Asian hedge funds hit hard in May (Reuters)
Asian hedge funds may have lost up to two-thirds of their year-to-date gains in May alone, with strategies such as macro and CTA, which bet on long-running market trends, hit hardest, said Matt Pecot, head of Credit Suisse's prime broking unit in Asia-Pacific.
Byron Wien Buys in S&P 500 Decline as Laszlo Birinyi Sees Stock Volatility (Bloomberg)
The biggest retreat in the Standard & Poor’s 500 Index since August is creating a buying opportunity for investors willing to withstand declines that may reach 10 percent, according to Blackstone Group LP’s Byron Wien…“The economy is not as bad as it looks right now. Corporate profits will be good, very good. People are asking me, ‘Do you still think the market can get to 1,500 by the end of the year?’ I do.”
SEC Probes China Auditors (WSJ)
The SEC has publicly indicated it was examining accounting and disclosure issues regarding Chinese companies that engaged in "reverse mergers," which allow companies to list on U.S. exchanges without as much regulatory scrutiny as an initial public offering. People familiar with the matter say the investigation also includes auditors, which hadn't previously been known.
Bank Margin Opens Investors to Error (WSJ)
After rebounding sharply in 2009 and outpacing the broader market for much of last year, a nearly 15% performance gap has opened between the Standard & Poor's 500 stock index and the KBW Bank Index since the start of 2011. And even with valuations back at levels of last fall, there is little sign of respite for U.S. banks. They are battling on multiple fronts. One immediate risk comes from the continued fall in interest rates, evidenced by this week's decline in the 10-year U.S. Treasury yield to less than 3%. Yields on shorter-term government debt also have fallen, with the two-year-note yielding 0.45%, compared with 0.61% a month ago. That piles the pressure on banks' net interest margins, or the difference in what it costs to borrow and what they can earn from lending or investing. Deposit costs are already negligible and can't be cut further. So when lending and investing rates come down, banks get squeezed.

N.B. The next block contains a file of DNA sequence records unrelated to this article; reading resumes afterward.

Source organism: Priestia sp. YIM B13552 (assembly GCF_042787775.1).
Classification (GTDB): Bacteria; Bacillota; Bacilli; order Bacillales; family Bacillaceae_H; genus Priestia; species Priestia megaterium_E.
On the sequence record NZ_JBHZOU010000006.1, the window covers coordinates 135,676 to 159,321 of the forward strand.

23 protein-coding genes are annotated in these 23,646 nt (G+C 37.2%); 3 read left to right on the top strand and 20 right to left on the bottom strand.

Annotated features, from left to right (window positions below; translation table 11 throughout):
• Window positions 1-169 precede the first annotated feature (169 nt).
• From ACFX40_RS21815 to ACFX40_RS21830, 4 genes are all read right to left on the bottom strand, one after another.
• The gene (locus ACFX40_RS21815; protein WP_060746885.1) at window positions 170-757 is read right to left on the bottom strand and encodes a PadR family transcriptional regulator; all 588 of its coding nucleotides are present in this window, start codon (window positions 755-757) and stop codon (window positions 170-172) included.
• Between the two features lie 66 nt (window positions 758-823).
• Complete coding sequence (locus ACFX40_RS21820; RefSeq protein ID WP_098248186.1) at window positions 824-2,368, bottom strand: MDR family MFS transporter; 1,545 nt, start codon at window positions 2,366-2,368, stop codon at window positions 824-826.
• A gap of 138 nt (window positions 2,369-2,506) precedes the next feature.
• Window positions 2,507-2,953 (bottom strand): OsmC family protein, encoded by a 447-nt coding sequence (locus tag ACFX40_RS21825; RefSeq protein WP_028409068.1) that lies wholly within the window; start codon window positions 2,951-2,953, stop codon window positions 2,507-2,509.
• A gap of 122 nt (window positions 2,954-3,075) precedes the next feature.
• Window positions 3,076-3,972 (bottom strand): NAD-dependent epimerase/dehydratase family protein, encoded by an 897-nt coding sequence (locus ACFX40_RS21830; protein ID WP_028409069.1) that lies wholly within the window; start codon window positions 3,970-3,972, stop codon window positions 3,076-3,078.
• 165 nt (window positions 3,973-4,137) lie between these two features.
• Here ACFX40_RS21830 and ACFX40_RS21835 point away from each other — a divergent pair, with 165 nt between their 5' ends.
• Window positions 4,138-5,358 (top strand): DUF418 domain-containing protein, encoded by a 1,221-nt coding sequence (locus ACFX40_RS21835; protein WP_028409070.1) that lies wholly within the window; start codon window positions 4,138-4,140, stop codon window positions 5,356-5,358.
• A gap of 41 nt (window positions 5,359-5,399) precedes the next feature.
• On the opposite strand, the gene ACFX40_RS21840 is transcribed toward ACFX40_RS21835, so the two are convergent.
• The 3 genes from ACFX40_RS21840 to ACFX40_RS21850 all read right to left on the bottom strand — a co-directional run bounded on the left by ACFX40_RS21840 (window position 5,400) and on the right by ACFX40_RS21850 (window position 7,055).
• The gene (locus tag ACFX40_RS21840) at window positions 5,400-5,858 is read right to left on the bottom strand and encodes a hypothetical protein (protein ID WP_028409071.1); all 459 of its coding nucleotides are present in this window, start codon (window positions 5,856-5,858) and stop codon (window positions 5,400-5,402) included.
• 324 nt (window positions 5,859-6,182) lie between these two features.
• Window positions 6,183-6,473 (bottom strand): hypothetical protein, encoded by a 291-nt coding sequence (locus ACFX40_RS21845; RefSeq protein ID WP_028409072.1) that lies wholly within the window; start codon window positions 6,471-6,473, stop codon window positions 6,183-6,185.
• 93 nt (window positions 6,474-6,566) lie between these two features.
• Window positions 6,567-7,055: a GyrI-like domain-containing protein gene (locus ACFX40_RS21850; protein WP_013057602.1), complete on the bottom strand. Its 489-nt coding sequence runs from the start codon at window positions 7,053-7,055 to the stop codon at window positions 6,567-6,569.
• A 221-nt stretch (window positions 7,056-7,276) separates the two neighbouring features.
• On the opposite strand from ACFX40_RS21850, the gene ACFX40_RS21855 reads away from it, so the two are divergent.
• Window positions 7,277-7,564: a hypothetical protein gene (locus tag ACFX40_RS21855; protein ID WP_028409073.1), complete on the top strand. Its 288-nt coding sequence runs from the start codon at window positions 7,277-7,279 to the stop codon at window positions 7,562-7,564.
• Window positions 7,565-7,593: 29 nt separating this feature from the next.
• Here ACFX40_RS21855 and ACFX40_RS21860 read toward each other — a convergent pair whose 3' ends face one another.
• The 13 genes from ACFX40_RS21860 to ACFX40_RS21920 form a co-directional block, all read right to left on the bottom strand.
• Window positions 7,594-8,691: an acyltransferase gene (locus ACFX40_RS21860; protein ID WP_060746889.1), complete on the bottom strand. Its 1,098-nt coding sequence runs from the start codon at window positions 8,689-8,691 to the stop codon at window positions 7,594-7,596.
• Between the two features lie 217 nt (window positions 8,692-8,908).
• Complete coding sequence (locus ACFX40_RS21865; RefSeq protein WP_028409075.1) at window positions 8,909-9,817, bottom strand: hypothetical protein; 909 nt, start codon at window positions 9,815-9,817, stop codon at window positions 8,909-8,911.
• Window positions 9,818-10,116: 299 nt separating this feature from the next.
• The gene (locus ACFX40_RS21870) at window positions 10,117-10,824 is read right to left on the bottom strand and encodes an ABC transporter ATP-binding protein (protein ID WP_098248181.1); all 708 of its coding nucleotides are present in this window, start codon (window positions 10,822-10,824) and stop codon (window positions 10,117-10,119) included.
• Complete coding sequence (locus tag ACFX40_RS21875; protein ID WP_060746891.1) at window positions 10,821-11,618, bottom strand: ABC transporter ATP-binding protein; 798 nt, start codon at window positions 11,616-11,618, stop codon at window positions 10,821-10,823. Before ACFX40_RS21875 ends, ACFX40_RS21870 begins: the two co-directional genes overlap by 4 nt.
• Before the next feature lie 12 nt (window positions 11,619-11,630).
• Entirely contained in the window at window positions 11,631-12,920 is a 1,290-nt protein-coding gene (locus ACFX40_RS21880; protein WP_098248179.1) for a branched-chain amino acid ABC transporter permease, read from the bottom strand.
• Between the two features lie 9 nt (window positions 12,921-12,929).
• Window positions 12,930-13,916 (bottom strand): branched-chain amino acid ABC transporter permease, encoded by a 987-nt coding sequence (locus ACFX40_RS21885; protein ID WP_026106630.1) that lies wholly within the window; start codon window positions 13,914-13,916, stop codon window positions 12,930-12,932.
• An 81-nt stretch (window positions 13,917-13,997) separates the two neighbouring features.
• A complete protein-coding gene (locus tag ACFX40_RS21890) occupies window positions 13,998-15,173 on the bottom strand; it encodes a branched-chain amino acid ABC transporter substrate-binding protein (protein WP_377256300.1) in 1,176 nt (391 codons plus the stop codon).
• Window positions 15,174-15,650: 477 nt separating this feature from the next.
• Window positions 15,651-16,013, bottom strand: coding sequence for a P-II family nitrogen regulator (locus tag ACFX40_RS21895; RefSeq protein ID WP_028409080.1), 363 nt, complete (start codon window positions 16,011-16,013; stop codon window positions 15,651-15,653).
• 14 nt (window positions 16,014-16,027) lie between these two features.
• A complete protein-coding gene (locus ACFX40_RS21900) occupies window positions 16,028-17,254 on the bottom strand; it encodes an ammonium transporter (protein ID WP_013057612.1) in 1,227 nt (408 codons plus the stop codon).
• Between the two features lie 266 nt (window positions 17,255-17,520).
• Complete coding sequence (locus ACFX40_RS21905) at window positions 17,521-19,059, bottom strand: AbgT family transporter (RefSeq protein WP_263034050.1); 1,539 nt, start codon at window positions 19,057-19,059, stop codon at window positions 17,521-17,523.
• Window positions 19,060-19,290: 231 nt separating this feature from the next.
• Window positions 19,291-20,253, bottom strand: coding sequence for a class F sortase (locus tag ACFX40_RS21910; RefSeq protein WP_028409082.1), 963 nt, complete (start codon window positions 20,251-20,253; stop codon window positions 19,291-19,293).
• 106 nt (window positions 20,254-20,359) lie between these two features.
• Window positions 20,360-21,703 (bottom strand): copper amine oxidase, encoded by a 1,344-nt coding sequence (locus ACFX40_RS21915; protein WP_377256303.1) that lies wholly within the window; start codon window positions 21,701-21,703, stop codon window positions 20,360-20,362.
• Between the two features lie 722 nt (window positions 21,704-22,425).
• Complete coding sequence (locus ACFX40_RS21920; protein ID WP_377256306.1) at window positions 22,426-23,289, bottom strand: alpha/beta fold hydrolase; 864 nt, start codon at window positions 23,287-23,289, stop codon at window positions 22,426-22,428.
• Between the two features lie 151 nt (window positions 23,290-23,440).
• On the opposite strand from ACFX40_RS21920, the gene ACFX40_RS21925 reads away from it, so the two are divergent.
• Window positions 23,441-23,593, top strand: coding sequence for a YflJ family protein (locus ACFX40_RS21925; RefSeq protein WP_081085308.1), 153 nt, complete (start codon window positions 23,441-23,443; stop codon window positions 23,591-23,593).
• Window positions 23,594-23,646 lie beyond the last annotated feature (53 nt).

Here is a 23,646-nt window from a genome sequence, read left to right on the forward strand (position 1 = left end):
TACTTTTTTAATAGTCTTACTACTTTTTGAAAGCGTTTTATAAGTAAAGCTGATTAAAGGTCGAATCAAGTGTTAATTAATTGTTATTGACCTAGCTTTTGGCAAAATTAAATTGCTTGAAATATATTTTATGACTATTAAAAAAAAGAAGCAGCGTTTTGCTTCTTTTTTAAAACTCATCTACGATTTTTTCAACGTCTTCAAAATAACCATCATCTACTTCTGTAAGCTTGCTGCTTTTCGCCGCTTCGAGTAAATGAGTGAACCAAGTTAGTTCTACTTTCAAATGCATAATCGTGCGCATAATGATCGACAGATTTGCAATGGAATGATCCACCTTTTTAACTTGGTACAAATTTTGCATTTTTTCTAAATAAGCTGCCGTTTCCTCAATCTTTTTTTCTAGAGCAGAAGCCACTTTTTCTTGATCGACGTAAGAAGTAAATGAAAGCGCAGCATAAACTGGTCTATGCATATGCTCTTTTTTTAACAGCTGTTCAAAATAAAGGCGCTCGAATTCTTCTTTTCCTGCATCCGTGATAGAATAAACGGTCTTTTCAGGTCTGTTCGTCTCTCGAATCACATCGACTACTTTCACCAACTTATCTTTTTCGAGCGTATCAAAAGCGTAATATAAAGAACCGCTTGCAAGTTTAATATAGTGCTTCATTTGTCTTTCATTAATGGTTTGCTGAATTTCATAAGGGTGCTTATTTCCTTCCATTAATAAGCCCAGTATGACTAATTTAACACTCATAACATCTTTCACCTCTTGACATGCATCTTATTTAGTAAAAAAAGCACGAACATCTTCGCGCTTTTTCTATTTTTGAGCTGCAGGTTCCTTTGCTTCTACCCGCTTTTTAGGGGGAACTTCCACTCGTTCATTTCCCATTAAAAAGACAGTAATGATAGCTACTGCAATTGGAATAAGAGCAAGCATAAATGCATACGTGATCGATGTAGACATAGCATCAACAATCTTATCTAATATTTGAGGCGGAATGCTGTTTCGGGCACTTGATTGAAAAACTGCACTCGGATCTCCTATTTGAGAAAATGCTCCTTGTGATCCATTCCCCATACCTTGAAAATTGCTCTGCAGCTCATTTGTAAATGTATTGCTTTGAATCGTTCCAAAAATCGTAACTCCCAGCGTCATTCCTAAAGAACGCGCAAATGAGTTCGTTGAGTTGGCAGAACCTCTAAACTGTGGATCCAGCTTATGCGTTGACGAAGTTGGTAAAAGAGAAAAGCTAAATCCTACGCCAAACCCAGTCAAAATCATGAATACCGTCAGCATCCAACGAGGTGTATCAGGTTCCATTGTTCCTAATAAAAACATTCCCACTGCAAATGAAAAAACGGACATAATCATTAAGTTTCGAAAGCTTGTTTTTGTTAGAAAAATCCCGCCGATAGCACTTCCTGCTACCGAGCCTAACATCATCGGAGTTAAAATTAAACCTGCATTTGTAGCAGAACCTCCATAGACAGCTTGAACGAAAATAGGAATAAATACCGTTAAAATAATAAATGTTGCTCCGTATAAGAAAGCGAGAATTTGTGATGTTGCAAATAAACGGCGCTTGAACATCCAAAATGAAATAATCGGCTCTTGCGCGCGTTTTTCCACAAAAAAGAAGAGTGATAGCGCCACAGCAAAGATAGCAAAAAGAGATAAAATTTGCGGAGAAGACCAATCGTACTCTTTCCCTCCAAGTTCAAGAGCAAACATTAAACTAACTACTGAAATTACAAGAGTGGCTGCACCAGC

Nomura Cut Top 10 Executives’ Pay 38% After Earnings Slump (Bloomberg)
The securities firm reduced total compensation for its top 10 executives to 899 million yen ($11 million) for the year ended March 31, from 1.45 billion yen a year earlier, the documents posted on Nomura’s website showed.
Probe Deepens of Alleged Inside Trades at FDA (WSJ)
A federal inquiry into insider trading at the Food and Drug Administration, which has focused on an agency chemist who was charged in March, is expanding to look at other government employees, according to people familiar with the matter. Cheng Yi Liang, a longtime chemist at the FDA, and his son Andrew, who didn't work at the agency, were charged March 29 by the Department of Justice and the Securities and Exchange Commission with trading stocks of drug companies in advance of agency approval decisions.
U.K. Banks Cut 103,000 Jobs Since 2008 (Bloomberg)
The U.K.’s five-largest banks including Royal Bank of Scotland Group Plc (RBS) and Lloyds Banking Group Plc (LLOY) have eliminated more than 103,000 jobs since 2008, with more to come. That’s about 11 percent of their combined global workforces from the end of 2008 through 2010, according to Bloomberg data based on company filings. At least 34,500 of the cuts were made in Britain.
Hedge Funds Keep Gaining Assets Despite Lagging Performance (Barrons)
Hedge funds had gained an average 2.8% in 2011 through May, according to a new report by Channel Capital’s HedgeFund.Net research group. By contrast, the S&P 500 (SPY) was up by nearly 3% on the year during that same period. The report also listed total industry assets at $2.6 trillion at the end of April, up 2.3% from the previous month. Performance accounted for the majority of the asset increase although net investor allocations were positive for a 10th-straight month.
Zynga Said to Be Close to Hiring Goldman Sachs to Lead IPO, Extend Credit (Bloomberg)
Zynga Inc. is in talks to have Goldman Sachs Group Inc. (GS) lead its initial public offering and provide a credit line of more than $1 billion to help make acquisitions, said a person with knowledge of the matter.
Fearsome lawn ornament shot dead by cops (MSNBC)
When an alligator was spotted near a suburban Kansas City pond, local police decided they were taking no chances: They would shoot the fearsome creature from a distance with a rifle. But the alligator took the first shot to the head without batting an eyelid, and then the second one bounced off. At that point, the officers realized the animal was not a bulletproof beast; rather, it was just a concrete lawn ornament, The Associated Press reported Thursday.